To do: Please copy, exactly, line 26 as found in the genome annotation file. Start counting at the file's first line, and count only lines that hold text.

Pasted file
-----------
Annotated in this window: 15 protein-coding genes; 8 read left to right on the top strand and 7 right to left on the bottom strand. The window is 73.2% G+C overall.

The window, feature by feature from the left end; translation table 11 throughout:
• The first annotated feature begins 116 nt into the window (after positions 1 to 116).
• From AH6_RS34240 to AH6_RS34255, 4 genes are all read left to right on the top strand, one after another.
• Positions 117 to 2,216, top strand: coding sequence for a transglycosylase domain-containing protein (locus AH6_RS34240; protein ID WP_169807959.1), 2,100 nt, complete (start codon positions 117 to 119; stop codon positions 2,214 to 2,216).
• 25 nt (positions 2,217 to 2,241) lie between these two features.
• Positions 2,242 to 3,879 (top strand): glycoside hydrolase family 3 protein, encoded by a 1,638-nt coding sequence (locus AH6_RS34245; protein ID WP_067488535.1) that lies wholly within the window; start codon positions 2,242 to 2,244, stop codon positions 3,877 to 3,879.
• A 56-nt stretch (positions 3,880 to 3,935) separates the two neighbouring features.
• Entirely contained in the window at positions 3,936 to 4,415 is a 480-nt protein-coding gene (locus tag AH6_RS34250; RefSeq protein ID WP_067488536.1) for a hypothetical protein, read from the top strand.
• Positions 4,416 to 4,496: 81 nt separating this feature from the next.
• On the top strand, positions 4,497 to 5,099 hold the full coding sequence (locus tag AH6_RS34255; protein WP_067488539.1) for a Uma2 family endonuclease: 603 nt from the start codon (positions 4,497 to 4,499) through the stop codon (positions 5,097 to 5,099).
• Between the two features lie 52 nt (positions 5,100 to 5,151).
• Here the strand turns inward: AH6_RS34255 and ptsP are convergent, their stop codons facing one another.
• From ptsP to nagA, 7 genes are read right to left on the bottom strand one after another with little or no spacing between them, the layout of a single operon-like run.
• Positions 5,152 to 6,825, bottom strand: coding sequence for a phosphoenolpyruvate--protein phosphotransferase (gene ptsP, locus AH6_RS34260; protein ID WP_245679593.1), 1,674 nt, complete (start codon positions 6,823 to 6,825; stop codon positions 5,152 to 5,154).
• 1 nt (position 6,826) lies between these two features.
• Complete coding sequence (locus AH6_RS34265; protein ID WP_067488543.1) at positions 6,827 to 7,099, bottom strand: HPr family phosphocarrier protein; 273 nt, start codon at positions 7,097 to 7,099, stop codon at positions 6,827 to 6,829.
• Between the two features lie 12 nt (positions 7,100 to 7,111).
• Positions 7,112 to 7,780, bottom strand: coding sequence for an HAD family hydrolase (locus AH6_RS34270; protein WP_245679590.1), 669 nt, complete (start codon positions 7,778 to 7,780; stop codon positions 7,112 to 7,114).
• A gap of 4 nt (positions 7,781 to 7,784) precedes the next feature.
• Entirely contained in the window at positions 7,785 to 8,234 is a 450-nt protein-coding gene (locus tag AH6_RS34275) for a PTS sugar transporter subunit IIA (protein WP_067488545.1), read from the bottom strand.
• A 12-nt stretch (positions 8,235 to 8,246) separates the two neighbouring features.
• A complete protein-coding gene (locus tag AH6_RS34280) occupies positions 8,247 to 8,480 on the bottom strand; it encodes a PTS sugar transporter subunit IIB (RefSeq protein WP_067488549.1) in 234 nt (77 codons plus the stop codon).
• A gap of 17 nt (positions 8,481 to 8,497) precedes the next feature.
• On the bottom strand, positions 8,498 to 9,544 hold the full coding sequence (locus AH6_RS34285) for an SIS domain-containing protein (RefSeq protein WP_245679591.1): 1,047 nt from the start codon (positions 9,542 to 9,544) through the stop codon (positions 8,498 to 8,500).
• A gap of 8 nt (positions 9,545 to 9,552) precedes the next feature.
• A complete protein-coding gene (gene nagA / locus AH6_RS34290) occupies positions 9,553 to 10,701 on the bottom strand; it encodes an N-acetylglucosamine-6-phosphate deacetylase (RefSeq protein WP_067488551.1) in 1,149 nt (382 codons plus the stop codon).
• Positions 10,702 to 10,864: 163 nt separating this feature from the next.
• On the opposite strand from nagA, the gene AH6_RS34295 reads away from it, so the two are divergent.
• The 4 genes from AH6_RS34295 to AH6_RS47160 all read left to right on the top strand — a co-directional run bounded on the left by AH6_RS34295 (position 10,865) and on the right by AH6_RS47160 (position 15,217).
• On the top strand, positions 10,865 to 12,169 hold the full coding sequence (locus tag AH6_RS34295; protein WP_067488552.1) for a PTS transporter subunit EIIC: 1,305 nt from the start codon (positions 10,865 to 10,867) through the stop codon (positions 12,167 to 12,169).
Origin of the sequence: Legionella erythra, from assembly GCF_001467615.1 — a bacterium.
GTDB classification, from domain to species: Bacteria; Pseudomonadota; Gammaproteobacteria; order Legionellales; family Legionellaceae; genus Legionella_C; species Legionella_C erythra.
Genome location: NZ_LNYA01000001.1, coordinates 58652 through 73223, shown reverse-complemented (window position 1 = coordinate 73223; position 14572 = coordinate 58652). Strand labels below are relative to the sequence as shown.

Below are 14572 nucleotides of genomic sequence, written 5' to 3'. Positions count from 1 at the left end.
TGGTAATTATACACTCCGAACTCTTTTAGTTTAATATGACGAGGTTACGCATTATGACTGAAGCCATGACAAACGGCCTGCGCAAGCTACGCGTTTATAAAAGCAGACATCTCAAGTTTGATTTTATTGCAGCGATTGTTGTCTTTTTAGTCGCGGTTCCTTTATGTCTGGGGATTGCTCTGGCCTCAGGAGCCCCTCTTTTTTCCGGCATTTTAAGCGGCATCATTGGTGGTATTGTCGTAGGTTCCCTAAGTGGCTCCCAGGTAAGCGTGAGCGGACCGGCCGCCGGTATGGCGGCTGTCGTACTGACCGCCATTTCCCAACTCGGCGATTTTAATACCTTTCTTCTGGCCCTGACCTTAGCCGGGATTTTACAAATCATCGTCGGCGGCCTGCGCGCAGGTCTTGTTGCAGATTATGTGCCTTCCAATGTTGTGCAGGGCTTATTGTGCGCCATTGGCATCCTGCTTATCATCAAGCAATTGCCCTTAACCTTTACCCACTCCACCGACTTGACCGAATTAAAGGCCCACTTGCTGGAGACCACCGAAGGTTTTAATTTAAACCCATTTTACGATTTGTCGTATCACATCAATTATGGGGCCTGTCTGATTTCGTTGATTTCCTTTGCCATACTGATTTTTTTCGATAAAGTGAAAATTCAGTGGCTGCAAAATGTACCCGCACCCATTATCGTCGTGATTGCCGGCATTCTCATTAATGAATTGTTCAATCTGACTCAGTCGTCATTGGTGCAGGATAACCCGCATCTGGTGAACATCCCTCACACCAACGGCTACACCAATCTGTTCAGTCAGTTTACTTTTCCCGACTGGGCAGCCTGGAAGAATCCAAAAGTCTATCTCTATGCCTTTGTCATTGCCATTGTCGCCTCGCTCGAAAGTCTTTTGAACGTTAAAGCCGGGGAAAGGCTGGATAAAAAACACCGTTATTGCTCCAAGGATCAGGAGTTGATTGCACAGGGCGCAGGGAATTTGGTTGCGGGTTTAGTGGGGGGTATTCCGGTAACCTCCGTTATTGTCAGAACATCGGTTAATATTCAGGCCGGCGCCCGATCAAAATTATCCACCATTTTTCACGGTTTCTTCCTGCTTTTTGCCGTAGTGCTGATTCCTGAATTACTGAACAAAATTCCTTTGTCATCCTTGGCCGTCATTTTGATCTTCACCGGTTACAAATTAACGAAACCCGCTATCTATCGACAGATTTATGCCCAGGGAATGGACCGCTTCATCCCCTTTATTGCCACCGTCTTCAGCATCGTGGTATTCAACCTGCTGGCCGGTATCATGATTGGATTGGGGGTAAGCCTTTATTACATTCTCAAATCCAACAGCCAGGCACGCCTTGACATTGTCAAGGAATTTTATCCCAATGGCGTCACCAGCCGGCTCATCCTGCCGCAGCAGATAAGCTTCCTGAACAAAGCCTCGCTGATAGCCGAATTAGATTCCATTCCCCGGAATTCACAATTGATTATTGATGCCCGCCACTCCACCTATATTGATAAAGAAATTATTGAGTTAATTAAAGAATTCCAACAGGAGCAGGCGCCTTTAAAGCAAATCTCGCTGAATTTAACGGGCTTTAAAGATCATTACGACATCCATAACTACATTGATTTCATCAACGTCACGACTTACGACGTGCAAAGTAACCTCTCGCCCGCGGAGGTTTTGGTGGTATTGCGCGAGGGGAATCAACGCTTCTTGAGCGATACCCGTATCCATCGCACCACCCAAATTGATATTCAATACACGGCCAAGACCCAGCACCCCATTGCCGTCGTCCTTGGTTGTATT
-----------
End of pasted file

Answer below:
• A gap of 8 nt (positions 9,545 to 9,552) precedes the next feature.